Granted, folks aren’t waiving bills for young farmers who are just getting started all over the place. But Reid’s point is everyone has been given something. It may have been just a small scholarship, or even a retail discount that you get as a perk for some farm association membership you have. “And if you really think of what the industry has given to you, aren’t we all kind of obligated a little to put a bit back into it?”
For those who don’t want to do the job because they feel no moral obligation, then consider doing it for an important lesson in business, he says.
If you’re so busy working that you truly don’t have time for anything else, or if no one else is willing to work for as little money as you are to get the job done, then consider it a warning sign for your business, Reid urges.
“Farmers and farm families should not be subsidizing the food that we eat by their spouses’ off-farm income,” Reid says. “We need to get our heads wrapped around the idea that you need to be able to pay somebody to do the work that you’re doing while you’re gone.”
Reid believes in the theory that any truly successful farm business should be capable of running for a year without any one key individual physically being there to do the work required. He doesn’t personally know any farmers who would even want to go on a year-long vacation like that, and he acknowledges that his farm certainly isn’t there, but he believes it’s a goal worth aspiring to.
“You shouldn’t be tied to the farm to the point where you are the only one who can do it,” Reid says. “Sitting on a board and going to Guelph for two or four or eight days a month, whatever it might be, shouldn’t be an issue.”
Clearly, Reid doesn’t buy the argument that maybe folks who truly are that strapped for time are best left off the board. He’s really enthusiastic about the results of the Cattlemen’s Young Leaders (CYL) Mentorship Program that was launched by the Canadian Cattlemen’s Association in July 2010. The young people coming to the Young Cattlemen’s Council are individuals to really keep an eye on, he assures me, and he predicts that the way our industry currently tackles issues would be very different if these folks were running our lobby organizations.
“I think we would be 100 times more successful if we came to politicians with 20- to 30-year-old directors, than with 60- to 70-year-old directors,” Reid says.
If it were up to him, every farm organization in the country would have a sunset clause. But Rob Scott, the current chair of the Ontario Sheep Marketing Association (OSMA) and someone admired by Jason Reid for having proven himself to be good at what he does, isn’t sure he’d go that far.
Of course, no one wants to discourage the next generation from getting involved, Scott explains, but he agrees with Petreny that there is a lot about the job which can only be learned through experience. Scott says it would have been extremely difficult for him at a younger age to have operated his farm successfully, helped by his wife Joanne and son Matt, and still managed to do what he felt was necessary for the OSMA this past year.
Their family farm near Brantford, Ont., is a 300-ewe flock which expanded to include a large feedlot operation not long ago. Meanwhile, since Scott became chair in 2015, the OSMA has withdrawn from the Canadian Sheep Federation and then collaborated with the Alberta Lamb Producers and the Federation des producteurs d’agneaux et moutons du Quebec to form the National Sheep Network.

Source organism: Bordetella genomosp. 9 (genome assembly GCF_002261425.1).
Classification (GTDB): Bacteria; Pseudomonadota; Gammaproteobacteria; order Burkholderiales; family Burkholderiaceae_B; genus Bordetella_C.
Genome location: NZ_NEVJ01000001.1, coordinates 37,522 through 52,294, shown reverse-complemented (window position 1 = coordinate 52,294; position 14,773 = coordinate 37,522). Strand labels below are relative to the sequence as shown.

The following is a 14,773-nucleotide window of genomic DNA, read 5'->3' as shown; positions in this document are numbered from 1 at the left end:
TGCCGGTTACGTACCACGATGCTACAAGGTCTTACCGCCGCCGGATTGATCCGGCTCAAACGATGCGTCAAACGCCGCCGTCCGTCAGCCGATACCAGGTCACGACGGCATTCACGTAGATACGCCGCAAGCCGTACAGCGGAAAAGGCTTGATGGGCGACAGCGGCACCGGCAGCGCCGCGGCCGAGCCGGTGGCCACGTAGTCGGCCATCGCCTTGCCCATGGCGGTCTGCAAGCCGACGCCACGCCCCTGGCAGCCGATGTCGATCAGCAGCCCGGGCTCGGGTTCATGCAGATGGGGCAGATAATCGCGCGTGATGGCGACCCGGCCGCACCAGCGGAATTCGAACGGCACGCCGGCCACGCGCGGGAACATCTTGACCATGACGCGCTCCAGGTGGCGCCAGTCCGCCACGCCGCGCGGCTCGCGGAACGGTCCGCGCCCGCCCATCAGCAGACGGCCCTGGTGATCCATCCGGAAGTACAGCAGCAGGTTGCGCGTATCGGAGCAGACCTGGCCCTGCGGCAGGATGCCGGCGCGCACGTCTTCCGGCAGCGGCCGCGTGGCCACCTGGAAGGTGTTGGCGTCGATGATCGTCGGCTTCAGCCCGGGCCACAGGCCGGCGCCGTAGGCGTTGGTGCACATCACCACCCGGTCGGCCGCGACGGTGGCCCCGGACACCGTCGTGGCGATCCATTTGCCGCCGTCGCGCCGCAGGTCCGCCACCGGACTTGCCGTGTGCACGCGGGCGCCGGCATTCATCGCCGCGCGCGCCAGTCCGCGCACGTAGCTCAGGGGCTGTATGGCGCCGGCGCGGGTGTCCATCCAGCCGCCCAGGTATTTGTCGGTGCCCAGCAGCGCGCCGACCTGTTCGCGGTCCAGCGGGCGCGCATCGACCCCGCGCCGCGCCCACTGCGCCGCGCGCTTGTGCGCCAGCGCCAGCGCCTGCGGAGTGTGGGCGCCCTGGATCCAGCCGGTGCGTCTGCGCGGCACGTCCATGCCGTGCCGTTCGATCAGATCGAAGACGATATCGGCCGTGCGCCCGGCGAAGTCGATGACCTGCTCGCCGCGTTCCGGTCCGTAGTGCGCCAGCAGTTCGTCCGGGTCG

“Obviously, you want to see younger people getting involved, but if I look back on my life there is a reason why there are older people at the political advocacy level,” he says. “I’m away 100 to 120 days a year because that’s what it takes. The biggest factor in my case is that I have my son working on the farm with me, so that I can get away to do this stuff.”
Which is an important distinction Scott insists is worth repeating, both within the industry but also outside of the industry. As Reid pointed out, politicians need to see a future in farming. So when you’re applauding the merits of a new risk management program, you could be the one to say it’s made you more confident in pursuing your future farm career or you can explain how it has allowed you to bring your son on to the family farm full-time now.
“I often tell people, I’m not a chairman, I’m a farmer,” Scott says. “But more importantly, I’m not just a producer; I’m the father of a producer. That’s my biggest drive.”
There was nothing wrong with being young, pigheaded, working two jobs, and waking up every morning excited about this farm you were building, he chuckles, but that’s also when marketing boards and governments were just things that were getting in your way. “As you get older, you realize, the world is run by people who show up,” Scott says. “I remember one time being so excited about an issue, I was so worked up that when I got the opportunity to stand up in front of a crowd, I froze. I kicked myself for weeks, and that carried on until someone taught me how to breathe.”
Young people who want to lead have to prove they can be effective. With all of the young politicians currently in office, Scott believes young farmers have opportunities to build a role in bridging with governments. Good social skills will carry them a long way, he says.
“I went right from high school, to working in a blue-collar, off-farm job where I ran a crew, to all of a sudden sitting at a board table, and I tell you, that was hard,” he admits.
Scott has often wondered if public speaking and financial reporting would have come easier to him if he’d gone to university. “I learned to compensate because, although I didn’t have the academic skills behind me, I did have the social skills from the trade field to delegate.”
If experience has taught him anything, he says, it’s that learning to extend yourself beyond your comfort zone will produce the most rewarding changes in your life.